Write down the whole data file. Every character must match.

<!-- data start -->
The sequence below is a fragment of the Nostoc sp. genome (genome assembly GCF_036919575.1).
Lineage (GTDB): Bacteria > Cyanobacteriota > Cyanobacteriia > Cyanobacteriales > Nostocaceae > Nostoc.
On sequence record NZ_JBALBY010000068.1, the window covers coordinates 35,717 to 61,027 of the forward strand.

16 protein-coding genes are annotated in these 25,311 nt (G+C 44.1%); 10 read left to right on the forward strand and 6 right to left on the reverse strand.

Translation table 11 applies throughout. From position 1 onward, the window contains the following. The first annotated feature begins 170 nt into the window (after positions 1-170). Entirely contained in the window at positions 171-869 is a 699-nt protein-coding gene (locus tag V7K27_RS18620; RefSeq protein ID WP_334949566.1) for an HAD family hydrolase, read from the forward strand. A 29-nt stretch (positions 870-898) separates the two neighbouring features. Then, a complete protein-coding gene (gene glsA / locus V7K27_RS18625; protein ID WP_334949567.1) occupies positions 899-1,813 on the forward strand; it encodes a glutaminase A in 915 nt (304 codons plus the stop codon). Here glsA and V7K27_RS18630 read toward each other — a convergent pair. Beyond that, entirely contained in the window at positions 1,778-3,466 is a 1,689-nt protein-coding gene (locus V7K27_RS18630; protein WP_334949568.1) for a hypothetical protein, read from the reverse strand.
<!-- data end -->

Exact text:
The sequence below is a fragment of the Nostoc sp. genome (genome assembly GCF_036919575.1).
Lineage (GTDB): Bacteria > Cyanobacteriota > Cyanobacteriia > Cyanobacteriales > Nostocaceae > Nostoc.
On sequence record NZ_JBALBY010000068.1, the window covers coordinates 35,717 to 61,027 of the forward strand.

16 protein-coding genes are annotated in these 25,311 nt (G+C 44.1%); 10 read left to right on the forward strand and 6 right to left on the reverse strand.

Translation table 11 applies throughout. From position 1 onward, the window contains the following. The first annotated feature begins 170 nt into the window (after positions 1-170). Entirely contained in the window at positions 171-869 is a 699-nt protein-coding gene (locus tag V7K27_RS18620; RefSeq protein ID WP_334949566.1) for an HAD family hydrolase, read from the forward strand. A 29-nt stretch (positions 870-898) separates the two neighbouring features. Then, a complete protein-coding gene (gene glsA / locus V7K27_RS18625; protein ID WP_334949567.1) occupies positions 899-1,813 on the forward strand; it encodes a glutaminase A in 915 nt (304 codons plus the stop codon). Here glsA and V7K27_RS18630 read toward each other — a convergent pair. Beyond that, entirely contained in the window at positions 1,778-3,466 is a 1,689-nt protein-coding gene (locus V7K27_RS18630; protein WP_334949568.1) for a hypothetical protein, read from the reverse strand.